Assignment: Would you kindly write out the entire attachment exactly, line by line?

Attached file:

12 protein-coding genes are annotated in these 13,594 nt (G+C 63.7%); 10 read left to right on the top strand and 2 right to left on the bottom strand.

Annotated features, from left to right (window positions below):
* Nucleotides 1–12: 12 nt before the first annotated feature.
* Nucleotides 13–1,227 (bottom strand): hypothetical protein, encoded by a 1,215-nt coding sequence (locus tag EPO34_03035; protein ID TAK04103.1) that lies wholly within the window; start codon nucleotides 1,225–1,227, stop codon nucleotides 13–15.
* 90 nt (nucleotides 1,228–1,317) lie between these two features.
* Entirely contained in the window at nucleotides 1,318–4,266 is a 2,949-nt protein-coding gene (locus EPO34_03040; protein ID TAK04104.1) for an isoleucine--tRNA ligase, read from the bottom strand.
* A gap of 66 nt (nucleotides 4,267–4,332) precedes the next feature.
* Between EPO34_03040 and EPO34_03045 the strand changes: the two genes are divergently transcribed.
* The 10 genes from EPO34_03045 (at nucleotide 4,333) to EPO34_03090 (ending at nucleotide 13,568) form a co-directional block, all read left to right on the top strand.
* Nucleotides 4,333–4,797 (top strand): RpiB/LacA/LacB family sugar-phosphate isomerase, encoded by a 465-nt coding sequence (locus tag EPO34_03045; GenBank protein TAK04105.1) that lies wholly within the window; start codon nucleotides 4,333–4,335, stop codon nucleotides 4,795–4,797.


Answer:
12 protein-coding genes are annotated in these 13,594 nt (G+C 63.7%); 10 read left to right on the top strand and 2 right to left on the bottom strand.

Annotated features, from left to right (window positions below):
* Nucleotides 1–12: 12 nt before the first annotated feature.
* Nucleotides 13–1,227 (bottom strand): hypothetical protein, encoded by a 1,215-nt coding sequence (locus tag EPO34_03035; protein ID TAK04103.1) that lies wholly within the window; start codon nucleotides 1,225–1,227, stop codon nucleotides 13–15.
* 90 nt (nucleotides 1,228–1,317) lie between these two features.
* Entirely contained in the window at nucleotides 1,318–4,266 is a 2,949-nt protein-coding gene (locus EPO34_03040; protein ID TAK04104.1) for an isoleucine--tRNA ligase, read from the bottom strand.
* A gap of 66 nt (nucleotides 4,267–4,332) precedes the next feature.
* Between EPO34_03040 and EPO34_03045 the strand changes: the two genes are divergently transcribed.
* The 10 genes from EPO34_03045 (at nucleotide 4,333) to EPO34_03090 (ending at nucleotide 13,568) form a co-directional block, all read left to right on the top strand.
* Nucleotides 4,333–4,797 (top strand): RpiB/LacA/LacB family sugar-phosphate isomerase, encoded by a 465-nt coding sequence (locus tag EPO34_03045; GenBank protein TAK04105.1) that lies wholly within the window; start codon nucleotides 4,333–4,335, stop codon nucleotides 4,795–4,797.